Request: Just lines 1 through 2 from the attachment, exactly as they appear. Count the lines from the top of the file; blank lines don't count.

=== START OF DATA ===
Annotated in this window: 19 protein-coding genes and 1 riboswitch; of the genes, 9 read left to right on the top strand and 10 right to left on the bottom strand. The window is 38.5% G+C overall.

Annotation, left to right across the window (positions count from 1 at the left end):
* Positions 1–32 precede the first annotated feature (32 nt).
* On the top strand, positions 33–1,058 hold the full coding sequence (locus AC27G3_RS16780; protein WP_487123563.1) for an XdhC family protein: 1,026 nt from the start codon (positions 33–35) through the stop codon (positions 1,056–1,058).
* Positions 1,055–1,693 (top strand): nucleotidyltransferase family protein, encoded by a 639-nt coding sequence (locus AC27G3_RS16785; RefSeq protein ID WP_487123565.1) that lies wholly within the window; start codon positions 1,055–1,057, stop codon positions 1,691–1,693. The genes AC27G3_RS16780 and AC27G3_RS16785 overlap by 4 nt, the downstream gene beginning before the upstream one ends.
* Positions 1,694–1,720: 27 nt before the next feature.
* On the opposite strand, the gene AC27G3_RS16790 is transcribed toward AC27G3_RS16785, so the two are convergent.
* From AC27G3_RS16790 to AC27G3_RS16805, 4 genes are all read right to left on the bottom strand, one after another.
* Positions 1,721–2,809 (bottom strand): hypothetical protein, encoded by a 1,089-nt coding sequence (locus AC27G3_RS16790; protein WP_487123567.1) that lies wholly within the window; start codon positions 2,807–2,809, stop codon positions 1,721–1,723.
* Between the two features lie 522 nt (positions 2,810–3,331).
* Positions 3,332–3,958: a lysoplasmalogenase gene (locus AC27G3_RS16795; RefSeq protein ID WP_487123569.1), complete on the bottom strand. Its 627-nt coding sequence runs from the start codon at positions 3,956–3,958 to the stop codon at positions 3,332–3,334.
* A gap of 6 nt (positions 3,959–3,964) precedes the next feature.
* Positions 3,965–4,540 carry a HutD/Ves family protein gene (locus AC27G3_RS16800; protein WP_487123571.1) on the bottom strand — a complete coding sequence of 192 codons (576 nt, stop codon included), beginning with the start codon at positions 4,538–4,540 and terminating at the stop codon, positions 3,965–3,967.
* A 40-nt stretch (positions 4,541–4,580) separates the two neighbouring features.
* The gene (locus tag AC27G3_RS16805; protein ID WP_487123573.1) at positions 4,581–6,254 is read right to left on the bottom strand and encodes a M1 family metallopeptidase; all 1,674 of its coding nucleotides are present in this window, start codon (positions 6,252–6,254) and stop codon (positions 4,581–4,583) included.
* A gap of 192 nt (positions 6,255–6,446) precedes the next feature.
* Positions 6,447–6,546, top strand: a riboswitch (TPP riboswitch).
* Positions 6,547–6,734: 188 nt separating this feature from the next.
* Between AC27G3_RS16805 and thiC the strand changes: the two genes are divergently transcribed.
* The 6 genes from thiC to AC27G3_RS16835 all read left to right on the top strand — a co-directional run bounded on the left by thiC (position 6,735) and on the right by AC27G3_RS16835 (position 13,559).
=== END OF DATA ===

Annotated in this window: 19 protein-coding genes and 1 riboswitch; of the genes, 9 read left to right on the top strand and 10 right to left on the bottom strand. The window is 38.5% G+C overall.

Annotation, left to right across the window (positions count from 1 at the left end):